A pacifist and opponent of conscription, he cut ties with the church and ended up back in Winnipeg in the midst of the general strike. Woodsworth became editor of the strikers' newspaper and spoke at strike meetings.
He was arrested on charges of seditious libel for articles he published, but the charges were dropped before he went to trial.
Woodsworth was elected to Parliament in 1921 as an Independent Labour candidate. He was re-elected four more times and served the Winnipeg North Centre riding until his death in 1942.
He was involved in the founding of the CCF in 1932 and became its first federal leader the following year.
He died in March 1942.
His name is honoured throughout Winnipeg, with the Woodsworth Building on Broadway, Woodsworth Park near Brookside Cemetery, and a plaque in front of his former home at 60 Maryland St.
The only Canadian-born member of the nine strike leaders who stood trial was born in Scarborough, Ont., in 1870.
After some time living in the United States, George Armstrong came to Winnipeg in 1905 with his wife, Helen. The couple had three daughters while in the U.S. and then a son in Winnipeg.
Armstrong was a founding member of the Socialist Party in Winnipeg and ran unsuccessfully for the Manitoba Legislature in 1910, 1914 and 1915.
A member of the carpenters union, he became an international organizer and travelled across Canada and the U.S. border states. That gave him a front-row seat to the February 1919 Seattle general strike by 60,000 workers.
"It was something that influenced my grandfather's thinking for the rest of his life," Bob Waters wrote in a book about his family, Four Generations that Walked the Walk.
During the strike, Armstrong was one of the main soapbox orators, speaking critically of the Canadian government’s repressive policies toward dissent.
He was sentenced to one year in prison for his allegedly seditious behaviour.
While behind bars in 1920, he won a seat in the Manitoba Legislature as a member of the Socialist Party of Canada.
He lost it in 1922, though, and had trouble finding work. Blacklisted by employers due to the strike, he and Helen moved to Chicago.
They returned to Winnipeg after the 1929 stock market crash and Armstrong took another shot, unsuccessfully, at political office in the 1932 provincial election.
The couple moved to Victoria around 1945 and later to California, where he died in 1956.
Born in England in 1878, he came to Canada in 1896.
He attended Wesley College (one of the founding colleges of what would become the University of Winnipeg) and later the University of Manitoba, becoming a Methodist minister.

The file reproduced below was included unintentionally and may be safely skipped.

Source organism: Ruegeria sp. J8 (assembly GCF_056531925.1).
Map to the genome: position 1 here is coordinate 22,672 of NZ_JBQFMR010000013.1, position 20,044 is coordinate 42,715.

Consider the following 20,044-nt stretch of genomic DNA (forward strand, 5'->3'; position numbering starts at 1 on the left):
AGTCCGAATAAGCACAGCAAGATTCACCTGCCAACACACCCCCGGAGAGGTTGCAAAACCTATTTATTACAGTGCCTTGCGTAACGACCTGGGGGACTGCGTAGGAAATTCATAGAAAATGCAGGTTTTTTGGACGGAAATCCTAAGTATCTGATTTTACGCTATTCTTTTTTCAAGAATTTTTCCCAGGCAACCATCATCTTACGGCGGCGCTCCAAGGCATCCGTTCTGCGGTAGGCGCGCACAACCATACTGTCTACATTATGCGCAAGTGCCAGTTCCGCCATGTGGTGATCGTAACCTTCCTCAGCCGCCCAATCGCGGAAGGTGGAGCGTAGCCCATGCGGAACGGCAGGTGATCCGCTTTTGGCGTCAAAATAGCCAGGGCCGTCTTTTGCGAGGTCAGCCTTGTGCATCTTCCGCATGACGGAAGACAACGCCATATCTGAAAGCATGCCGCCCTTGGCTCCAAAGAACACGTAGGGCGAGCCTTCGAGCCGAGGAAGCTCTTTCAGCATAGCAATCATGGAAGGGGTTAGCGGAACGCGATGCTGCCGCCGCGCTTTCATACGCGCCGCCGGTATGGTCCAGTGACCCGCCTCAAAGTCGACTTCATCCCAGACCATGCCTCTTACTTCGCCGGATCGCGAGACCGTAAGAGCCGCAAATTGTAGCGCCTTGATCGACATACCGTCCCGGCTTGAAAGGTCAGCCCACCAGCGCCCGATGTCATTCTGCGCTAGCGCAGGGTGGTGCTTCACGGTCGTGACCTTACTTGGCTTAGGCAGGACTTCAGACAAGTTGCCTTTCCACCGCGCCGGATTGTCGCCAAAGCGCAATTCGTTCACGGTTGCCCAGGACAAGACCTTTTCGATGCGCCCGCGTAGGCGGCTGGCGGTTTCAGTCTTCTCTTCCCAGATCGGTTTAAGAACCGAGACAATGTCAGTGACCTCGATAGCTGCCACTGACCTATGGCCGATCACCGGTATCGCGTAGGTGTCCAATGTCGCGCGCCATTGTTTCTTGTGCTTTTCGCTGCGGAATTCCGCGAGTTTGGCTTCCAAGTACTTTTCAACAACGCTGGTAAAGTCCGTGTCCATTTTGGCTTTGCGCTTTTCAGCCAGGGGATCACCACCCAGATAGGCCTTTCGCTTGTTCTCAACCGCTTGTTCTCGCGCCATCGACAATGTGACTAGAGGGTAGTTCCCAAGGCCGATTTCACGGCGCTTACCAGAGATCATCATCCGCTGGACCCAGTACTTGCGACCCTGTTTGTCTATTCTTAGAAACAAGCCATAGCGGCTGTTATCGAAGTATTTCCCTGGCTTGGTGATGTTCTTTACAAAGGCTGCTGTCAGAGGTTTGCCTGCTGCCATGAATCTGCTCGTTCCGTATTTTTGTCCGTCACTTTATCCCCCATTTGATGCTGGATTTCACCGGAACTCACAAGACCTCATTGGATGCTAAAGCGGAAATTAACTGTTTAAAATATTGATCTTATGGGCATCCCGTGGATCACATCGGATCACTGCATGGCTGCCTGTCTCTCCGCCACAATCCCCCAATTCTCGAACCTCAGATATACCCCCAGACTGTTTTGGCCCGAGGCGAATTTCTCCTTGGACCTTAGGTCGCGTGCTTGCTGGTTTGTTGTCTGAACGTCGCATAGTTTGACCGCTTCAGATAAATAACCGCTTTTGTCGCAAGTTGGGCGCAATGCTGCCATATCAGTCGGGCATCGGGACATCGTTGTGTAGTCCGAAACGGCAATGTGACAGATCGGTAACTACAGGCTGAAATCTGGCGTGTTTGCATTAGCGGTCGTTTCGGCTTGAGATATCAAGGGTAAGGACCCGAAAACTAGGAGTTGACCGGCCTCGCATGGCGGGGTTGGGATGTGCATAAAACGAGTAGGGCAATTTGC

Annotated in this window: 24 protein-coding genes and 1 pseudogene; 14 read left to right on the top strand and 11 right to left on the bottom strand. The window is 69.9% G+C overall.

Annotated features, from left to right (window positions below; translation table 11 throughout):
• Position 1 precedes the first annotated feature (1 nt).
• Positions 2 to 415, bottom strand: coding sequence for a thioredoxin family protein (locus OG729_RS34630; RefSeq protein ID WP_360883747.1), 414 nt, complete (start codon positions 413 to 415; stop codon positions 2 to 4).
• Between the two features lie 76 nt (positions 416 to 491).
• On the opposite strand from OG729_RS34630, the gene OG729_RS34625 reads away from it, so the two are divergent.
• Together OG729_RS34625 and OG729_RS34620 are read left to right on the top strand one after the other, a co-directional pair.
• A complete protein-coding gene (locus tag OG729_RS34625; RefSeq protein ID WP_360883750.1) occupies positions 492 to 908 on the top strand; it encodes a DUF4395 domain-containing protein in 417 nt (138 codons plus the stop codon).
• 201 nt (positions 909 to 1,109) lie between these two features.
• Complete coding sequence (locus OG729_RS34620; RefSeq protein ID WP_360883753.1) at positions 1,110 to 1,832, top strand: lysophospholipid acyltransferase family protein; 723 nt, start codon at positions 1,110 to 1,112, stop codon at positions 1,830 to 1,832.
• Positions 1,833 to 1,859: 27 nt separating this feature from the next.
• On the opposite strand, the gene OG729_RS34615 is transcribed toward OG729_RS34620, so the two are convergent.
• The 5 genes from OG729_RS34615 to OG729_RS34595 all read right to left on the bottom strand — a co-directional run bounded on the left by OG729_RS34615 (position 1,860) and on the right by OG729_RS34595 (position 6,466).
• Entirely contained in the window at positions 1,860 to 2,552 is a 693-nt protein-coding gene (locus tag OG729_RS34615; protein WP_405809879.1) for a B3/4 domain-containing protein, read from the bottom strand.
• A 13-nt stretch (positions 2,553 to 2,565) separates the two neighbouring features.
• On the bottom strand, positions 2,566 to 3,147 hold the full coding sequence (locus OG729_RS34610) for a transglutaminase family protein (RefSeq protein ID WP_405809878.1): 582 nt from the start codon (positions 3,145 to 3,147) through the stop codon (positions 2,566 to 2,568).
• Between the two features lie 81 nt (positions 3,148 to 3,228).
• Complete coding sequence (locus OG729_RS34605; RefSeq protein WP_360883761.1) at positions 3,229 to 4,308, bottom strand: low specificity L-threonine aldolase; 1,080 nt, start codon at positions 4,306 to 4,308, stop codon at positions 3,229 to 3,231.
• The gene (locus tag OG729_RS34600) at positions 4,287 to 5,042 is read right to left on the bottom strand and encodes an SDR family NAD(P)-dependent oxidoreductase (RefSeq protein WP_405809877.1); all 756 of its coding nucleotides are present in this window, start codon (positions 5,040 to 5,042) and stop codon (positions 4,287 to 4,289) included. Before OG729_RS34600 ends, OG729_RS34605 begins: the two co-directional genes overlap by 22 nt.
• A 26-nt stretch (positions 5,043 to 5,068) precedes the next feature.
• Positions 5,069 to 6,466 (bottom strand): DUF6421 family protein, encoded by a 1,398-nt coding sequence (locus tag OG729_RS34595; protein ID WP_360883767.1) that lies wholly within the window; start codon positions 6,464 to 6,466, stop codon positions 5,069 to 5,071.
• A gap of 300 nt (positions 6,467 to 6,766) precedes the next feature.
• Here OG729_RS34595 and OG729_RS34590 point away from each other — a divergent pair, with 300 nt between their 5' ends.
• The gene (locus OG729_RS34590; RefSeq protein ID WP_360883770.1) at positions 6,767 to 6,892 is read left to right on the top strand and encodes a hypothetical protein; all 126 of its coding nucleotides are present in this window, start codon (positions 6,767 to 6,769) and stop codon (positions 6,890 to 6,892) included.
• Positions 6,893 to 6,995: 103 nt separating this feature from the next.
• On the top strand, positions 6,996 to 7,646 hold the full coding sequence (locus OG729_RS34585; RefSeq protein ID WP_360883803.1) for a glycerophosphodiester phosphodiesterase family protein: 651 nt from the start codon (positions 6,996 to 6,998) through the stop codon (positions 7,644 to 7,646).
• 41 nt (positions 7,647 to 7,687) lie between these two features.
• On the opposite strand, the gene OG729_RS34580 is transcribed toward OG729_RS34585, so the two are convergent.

In 1908, he married Louisa Davis and they had a son.
Ivens believed in the social gospel, which declared human welfare and social justice as moral imperatives and encouraged religion's shift from inner spirituality to public service.
That meant involvement in issues like economic reform, fair wages and pacifism.
During his time at the pulpit, Ivens developed a reputation as a radical minister, calling for the church to help bring about large-scale social reform and lead the labour movement in its struggle against capitalism.
His pacifism and support for conscientious objectors conflicted with most church members during the First World War and Ivens was expelled from the ministry.
Founder of Labour Church
He founded the Labour Church in 1918 and continued to speak against capitalism.
Ivens also took on the role of editor of the Western Labor News and published a special daily edition during the Winnipeg General Strike.
His Labour Church held open-air meetings in Victoria Park in front of large crowds, where he called the strike a harbinger of a new age for the working-class.
He was found guilty of seditious conspiracy for his part in the general strike and sentenced in 1920 to one year in prison.
Prior to his trial, he stood up in court and denounced the judgment given to R. B. Russell, the first leader to face trial.
Ivens called Russell's two-year prison sentence a poisoned verdict, delivered by a poisoned jury in a court led by a poisoned judge, according to Labour Before the Law: The Regulation of Workers' Collective Action in Canada, 1900-1948, by Judy Fudge and Eric Tucker.
After that, every other leader received lighter sentences, from six months to one year.
While in prison, Ivens was elected as an MLA for the Dominion Labour Party. He held that position through three more elections until he was defeated in 1936.
He became a member of the CCF, forerunner to the NDP, but never held a seat for the party.
Ivens died in California in 1958 and is buried in Winnipeg's Elmwood Cemetery.
Frederick John Dixon
Born in England in 1881, he came to Winnipeg in 1903 and worked as a labourer with a pick and shovel on the construction site for the Eaton's department store.
Dixon wrote a weekly column in the Winnipeg labour weekly The Voice. He ran in the provincial election in 1910 but was defeated.
He was successful in 1914, winning a seat as an Independent Labour member for Winnipeg Centre with a platform that included women's suffrage, public ownership of utilities and opposition to subsidies for private enterprise.
That same year, Dixon married suffragist Winona Flett and the couple had two children.
As an MLA, he forced an investigation into the corrupt relationship between the firm building the Manitoba Legislative Building and Rodmond Roblin’s Conservative government. The probe led to Roblin's resignation as premier.
During the Winnipeg General Strike he reported for the strike bulletin, and helped publish the Western Star and the Enlightener, two other pro-labour publications.
Tried for seditious libel in connection with the strike, Dixon defended himself and was found innocent on all charges.